What does tepache mold look like?

Answered by Paul Bowser

As an expert sommelier and brewer, I've had my fair share of experiences with fermentation and mold. When it comes to tepache, a traditional Mexican fermented drink made from pineapple, it's important to keep an eye out for any signs of mold during the fermentation process.

Typically, during the fermentation of tepache, a white scum or film may form on the surface of the liquid. This is completely normal and is often referred to as the “bloom.” It is essentially a collection of and bacteria that are actively fermenting the sugars in the pineapple and other ingredients. This bloom is usually harmless and can be skimmed off if desired, though it is often left undisturbed.

However, there are instances when mold can develop on the surface of the tepache. Mold will typically appear as fuzzy greenish-white growths on top of the liquid, and it can be quite distinct from the normal bloom. If you spot mold, it is important to take immediate action to prevent it from spreading and potentially ruining your batch of tepache.

In my personal experience, I once encountered mold on a batch of tepache that I had left unattended for too long. The mold had a greenish hue and had a fuzzy texture. It had a distinctive odor that was unpleasant and indicative of spoilage. It was clear that the batch was no longer safe to consume and had to be discarded.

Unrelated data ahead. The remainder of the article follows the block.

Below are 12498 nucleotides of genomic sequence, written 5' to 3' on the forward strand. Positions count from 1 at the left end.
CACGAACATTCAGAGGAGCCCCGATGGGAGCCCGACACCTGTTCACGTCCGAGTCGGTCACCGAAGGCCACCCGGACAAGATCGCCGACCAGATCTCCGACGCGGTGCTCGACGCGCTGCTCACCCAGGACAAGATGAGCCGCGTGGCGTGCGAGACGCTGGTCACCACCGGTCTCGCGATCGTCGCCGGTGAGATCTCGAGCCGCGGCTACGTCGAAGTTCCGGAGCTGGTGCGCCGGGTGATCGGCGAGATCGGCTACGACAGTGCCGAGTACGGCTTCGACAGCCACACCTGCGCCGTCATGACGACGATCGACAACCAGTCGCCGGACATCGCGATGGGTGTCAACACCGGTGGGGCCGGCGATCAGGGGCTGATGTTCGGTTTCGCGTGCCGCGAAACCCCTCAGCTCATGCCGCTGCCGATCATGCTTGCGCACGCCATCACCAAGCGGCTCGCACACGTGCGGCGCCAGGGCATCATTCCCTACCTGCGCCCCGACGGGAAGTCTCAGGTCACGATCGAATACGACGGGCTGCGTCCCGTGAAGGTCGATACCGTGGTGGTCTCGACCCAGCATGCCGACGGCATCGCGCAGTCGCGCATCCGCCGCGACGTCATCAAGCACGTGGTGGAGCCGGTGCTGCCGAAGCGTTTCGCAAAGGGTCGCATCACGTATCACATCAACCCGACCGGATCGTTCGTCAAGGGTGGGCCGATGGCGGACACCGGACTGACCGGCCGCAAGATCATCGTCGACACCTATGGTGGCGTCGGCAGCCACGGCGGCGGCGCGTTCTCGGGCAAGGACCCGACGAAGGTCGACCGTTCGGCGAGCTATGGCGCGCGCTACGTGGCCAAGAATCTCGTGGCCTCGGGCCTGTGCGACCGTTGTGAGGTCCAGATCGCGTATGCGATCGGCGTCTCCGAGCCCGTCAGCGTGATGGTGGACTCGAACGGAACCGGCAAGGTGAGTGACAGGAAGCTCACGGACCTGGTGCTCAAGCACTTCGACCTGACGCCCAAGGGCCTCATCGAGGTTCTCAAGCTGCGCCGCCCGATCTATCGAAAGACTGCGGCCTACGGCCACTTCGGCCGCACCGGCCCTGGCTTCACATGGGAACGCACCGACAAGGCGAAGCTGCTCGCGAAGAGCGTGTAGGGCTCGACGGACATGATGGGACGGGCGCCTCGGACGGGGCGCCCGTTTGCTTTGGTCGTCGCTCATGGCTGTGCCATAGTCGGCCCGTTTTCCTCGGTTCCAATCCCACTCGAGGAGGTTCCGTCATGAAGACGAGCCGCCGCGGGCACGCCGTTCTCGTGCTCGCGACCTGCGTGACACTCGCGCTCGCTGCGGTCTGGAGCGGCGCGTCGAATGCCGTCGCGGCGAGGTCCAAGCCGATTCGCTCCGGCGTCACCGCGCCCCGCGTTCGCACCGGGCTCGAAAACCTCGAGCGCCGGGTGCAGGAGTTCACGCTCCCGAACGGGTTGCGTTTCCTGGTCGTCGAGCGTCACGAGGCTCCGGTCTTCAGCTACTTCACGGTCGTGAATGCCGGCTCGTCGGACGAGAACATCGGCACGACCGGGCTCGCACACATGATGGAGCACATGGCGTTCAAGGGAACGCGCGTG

To avoid mold growth in your tepache, it is crucial to maintain proper hygiene and cleanliness throughout the fermentation process. Ensure that all the equipment and containers you use are thoroughly cleaned and sanitized before use. Additionally, keep the fermentation vessel covered with a breathable cloth or lid to prevent any foreign contaminants from entering.

If you do happen to spot mold on your tepache, it is best to discard the entire batch. Mold can produce harmful toxins, and consuming tainted tepache can lead to gastrointestinal issues or other health problems. It's better to be safe than sorry when it comes to mold growth.

While a formation of white scum or film on top of tepache is normal during fermentation, mold will appear as fuzzy greenish-white growths. It is essential to differentiate between the harmless bloom and mold, as mold can be harmful if consumed. By maintaining proper hygiene and cleanliness during the fermentation process, you can minimize the risk of mold and ensure a successful batch of delicious tepache.